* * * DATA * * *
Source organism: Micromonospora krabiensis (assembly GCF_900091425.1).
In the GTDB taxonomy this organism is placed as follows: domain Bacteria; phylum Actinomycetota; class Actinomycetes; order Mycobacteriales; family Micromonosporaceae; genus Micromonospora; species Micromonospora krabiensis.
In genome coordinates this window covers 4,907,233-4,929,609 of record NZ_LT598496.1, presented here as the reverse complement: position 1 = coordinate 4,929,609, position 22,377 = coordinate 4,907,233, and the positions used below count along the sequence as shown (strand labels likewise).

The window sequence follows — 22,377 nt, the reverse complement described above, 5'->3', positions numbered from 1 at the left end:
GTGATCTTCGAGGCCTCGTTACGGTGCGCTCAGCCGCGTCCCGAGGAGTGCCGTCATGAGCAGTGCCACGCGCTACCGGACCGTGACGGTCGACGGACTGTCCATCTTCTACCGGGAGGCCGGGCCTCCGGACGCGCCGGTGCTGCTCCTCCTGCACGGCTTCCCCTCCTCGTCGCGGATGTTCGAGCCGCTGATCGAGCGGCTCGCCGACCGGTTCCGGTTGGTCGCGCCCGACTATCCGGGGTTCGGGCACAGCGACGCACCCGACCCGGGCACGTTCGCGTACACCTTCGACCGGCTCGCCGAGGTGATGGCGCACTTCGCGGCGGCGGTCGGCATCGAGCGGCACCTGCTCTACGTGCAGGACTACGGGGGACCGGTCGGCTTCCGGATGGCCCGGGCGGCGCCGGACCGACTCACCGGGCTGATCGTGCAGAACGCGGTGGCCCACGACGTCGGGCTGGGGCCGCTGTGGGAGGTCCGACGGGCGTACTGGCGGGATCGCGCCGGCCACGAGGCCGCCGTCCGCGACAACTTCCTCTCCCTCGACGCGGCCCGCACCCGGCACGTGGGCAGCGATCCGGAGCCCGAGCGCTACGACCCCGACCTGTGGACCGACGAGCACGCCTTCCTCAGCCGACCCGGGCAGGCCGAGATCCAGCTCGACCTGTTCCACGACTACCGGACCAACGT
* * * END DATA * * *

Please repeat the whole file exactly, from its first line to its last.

Source organism: Micromonospora krabiensis (assembly GCF_900091425.1).
In the GTDB taxonomy this organism is placed as follows: domain Bacteria; phylum Actinomycetota; class Actinomycetes; order Mycobacteriales; family Micromonosporaceae; genus Micromonospora; species Micromonospora krabiensis.
In genome coordinates this window covers 4,907,233-4,929,609 of record NZ_LT598496.1, presented here as the reverse complement: position 1 = coordinate 4,929,609, position 22,377 = coordinate 4,907,233, and the positions used below count along the sequence as shown (strand labels likewise).

The window sequence follows — 22,377 nt, the reverse complement described above, 5'->3', positions numbered from 1 at the left end:
GTGATCTTCGAGGCCTCGTTACGGTGCGCTCAGCCGCGTCCCGAGGAGTGCCGTCATGAGCAGTGCCACGCGCTACCGGACCGTGACGGTCGACGGACTGTCCATCTTCTACCGGGAGGCCGGGCCTCCGGACGCGCCGGTGCTGCTCCTCCTGCACGGCTTCCCCTCCTCGTCGCGGATGTTCGAGCCGCTGATCGAGCGGCTCGCCGACCGGTTCCGGTTGGTCGCGCCCGACTATCCGGGGTTCGGGCACAGCGACGCACCCGACCCGGGCACGTTCGCGTACACCTTCGACCGGCTCGCCGAGGTGATGGCGCACTTCGCGGCGGCGGTCGGCATCGAGCGGCACCTGCTCTACGTGCAGGACTACGGGGGACCGGTCGGCTTCCGGATGGCCCGGGCGGCGCCGGACCGACTCACCGGGCTGATCGTGCAGAACGCGGTGGCCCACGACGTCGGGCTGGGGCCGCTGTGGGAGGTCCGACGGGCGTACTGGCGGGATCGCGCCGGCCACGAGGCCGCCGTCCGCGACAACTTCCTCTCCCTCGACGCGGCCCGCACCCGGCACGTGGGCAGCGATCCGGAGCCCGAGCGCTACGACCCCGACCTGTGGACCGACGAGCACGCCTTCCTCAGCCGACCCGGGCAGGCCGAGATCCAGCTCGACCTGTTCCACGACTACCGGACCAACGT